"It's clear the Obama White House and other liberals are somewhat obsessed with trying to knock him down, but the senator is focused on representing Florida in the U.S. Senate and fighting for conservative ideas," he added.
Rubio, who has refrained from endorsing in the GOP presidential primary, has said he is not interested in running with Romney on the GOP ticket.
But Democratic officials are skeptical of that claim.
"No one publicly campaigns to become vice president. We shall see what he says should the Republican nominee come knocking at his door," said Mollineau.
Rubio, 40, would be an appealing running mate because he represents Florida, a crucial presidential battleground state. Rubio's skills as an orator and his Hispanic heritage clearly have Democrats worried.
Hispanic voters represent the fastest-growing major bloc of the electorate and could make the difference in swing states such as Colorado, New Mexico and Nevada.
The first prong of the Democratic strategy against Rubio is to divide him from most Hispanic voters, who favor policies that Rubio has opposed such as the DREAM Act, which would grant legal residency to illegal immigrants who came to the country at a young age and meet certain conditions.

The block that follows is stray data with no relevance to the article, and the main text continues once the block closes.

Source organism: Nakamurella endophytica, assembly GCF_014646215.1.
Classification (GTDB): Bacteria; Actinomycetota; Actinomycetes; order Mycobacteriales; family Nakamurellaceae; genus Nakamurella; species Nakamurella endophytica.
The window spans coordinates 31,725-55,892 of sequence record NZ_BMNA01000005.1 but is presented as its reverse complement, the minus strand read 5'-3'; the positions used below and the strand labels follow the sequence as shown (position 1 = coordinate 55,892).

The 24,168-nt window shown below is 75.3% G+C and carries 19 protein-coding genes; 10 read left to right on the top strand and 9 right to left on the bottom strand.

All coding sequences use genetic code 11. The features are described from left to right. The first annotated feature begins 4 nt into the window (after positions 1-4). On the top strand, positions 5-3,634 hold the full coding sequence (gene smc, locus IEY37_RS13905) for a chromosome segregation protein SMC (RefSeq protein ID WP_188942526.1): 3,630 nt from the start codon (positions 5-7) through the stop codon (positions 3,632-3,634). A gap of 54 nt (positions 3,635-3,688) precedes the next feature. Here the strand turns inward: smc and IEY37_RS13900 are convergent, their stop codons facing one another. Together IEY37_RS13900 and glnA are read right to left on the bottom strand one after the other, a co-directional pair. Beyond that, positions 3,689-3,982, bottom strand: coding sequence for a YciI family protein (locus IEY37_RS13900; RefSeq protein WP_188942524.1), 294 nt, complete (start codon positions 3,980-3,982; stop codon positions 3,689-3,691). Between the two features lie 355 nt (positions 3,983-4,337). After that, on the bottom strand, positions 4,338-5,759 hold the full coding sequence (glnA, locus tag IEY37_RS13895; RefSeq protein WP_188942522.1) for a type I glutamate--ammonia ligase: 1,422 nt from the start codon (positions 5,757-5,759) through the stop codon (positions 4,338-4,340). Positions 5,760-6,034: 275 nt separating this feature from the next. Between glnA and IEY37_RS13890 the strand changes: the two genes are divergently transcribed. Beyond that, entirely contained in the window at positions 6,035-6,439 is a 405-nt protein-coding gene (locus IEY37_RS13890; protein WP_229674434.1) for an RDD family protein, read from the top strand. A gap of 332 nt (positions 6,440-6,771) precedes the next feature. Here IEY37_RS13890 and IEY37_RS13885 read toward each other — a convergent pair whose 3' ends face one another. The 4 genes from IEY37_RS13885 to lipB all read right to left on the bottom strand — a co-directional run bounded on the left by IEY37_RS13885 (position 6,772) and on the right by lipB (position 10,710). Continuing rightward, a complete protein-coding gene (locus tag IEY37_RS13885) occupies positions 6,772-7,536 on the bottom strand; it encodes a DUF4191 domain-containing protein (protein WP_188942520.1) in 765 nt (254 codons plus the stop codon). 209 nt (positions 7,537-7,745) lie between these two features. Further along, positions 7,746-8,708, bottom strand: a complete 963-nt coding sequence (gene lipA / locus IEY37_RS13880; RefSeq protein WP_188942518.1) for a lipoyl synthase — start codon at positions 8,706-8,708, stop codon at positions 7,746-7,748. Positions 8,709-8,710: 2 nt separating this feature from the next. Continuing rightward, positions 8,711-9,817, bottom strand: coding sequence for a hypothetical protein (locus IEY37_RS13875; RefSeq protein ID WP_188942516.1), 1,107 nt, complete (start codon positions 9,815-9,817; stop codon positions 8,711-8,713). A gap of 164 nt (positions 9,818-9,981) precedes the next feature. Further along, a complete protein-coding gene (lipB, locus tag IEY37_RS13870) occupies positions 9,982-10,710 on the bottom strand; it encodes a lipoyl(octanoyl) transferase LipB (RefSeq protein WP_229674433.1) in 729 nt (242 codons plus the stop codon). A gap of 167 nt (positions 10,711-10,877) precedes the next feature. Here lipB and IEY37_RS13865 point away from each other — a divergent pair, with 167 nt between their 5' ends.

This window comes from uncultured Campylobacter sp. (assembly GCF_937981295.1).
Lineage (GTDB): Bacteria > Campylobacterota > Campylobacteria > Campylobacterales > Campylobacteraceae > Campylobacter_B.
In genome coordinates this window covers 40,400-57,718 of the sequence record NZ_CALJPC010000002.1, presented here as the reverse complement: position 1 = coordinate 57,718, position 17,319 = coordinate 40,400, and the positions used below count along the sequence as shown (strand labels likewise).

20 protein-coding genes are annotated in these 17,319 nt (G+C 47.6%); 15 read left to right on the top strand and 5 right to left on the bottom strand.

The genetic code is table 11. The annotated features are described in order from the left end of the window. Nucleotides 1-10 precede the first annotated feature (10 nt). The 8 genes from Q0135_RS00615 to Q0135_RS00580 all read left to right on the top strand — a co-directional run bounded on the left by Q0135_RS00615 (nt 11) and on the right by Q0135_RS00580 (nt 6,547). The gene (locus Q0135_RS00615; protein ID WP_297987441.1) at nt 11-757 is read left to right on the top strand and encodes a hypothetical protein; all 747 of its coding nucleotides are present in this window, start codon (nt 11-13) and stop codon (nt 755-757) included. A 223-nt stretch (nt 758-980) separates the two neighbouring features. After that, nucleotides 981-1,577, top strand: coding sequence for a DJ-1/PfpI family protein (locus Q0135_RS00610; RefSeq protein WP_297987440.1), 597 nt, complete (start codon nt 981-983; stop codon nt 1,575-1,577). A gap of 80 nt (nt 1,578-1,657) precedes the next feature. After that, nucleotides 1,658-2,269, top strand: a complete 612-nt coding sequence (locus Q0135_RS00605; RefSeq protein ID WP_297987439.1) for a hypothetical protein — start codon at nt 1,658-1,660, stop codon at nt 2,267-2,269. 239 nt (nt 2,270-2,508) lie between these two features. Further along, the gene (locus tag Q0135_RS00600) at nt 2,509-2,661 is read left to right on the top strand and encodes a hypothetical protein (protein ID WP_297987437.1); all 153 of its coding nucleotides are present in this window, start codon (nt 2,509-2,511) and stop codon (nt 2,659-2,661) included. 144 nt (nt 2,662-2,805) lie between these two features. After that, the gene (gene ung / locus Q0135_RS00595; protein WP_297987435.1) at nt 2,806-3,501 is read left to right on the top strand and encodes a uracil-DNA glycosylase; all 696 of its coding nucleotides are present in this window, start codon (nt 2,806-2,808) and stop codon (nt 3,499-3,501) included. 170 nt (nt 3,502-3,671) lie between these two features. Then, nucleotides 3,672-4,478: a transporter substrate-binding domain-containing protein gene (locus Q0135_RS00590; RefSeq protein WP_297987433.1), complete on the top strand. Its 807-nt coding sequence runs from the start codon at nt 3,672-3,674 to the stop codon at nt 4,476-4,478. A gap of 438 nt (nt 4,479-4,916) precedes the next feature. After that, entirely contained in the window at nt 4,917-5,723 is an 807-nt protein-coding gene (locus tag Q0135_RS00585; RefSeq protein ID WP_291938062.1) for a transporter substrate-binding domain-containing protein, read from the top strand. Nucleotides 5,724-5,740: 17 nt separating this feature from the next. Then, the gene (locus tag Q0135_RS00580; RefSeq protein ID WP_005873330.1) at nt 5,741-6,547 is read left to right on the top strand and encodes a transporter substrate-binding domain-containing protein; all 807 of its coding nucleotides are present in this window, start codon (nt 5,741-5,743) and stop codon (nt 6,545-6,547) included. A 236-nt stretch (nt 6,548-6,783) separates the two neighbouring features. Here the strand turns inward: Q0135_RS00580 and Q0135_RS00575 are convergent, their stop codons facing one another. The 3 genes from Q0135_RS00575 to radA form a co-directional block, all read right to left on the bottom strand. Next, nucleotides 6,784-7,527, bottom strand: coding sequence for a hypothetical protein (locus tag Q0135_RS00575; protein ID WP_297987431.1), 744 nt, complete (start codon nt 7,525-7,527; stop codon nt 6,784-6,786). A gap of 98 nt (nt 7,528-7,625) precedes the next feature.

Wasserman Schultz has accused Rubio of being out of step with the greater Hispanic community. In January, she said a Romney-Rubio ticket would be "extreme."
"If there's a ticket like that, it would be the most extreme ticket in history when it comes to immigration," she told CNN.
Reid has questioned whether Rubio stands with Hispanics after the Florida senator voted against procedural motions on President Obama's nominee for ambassador to El Salvador. Rubio later said he supported the confirmation of Mari Carmen Aponte, who is Puerto Rican and served on the board of the National Council of La Raza. Regardless, Rubio's stance handed Democrats a talking point.
Democrats have also highlighted Rubio's opposition to the DREAM Act.
"Marco Rubio does not represent what the Hispanic community is. He really doesn't represent a lot of Puerto Ricans, Dominican Americans and Mexican Americans," said Cesar Vargas, a lobbyist representing people who support the DREAM Act.
Vargas said the legislation is popular with many Hispanics of different backgrounds.
"He prefers to choose his party over his people," said Vargas, who has volunteered for Democratic candidates in the past.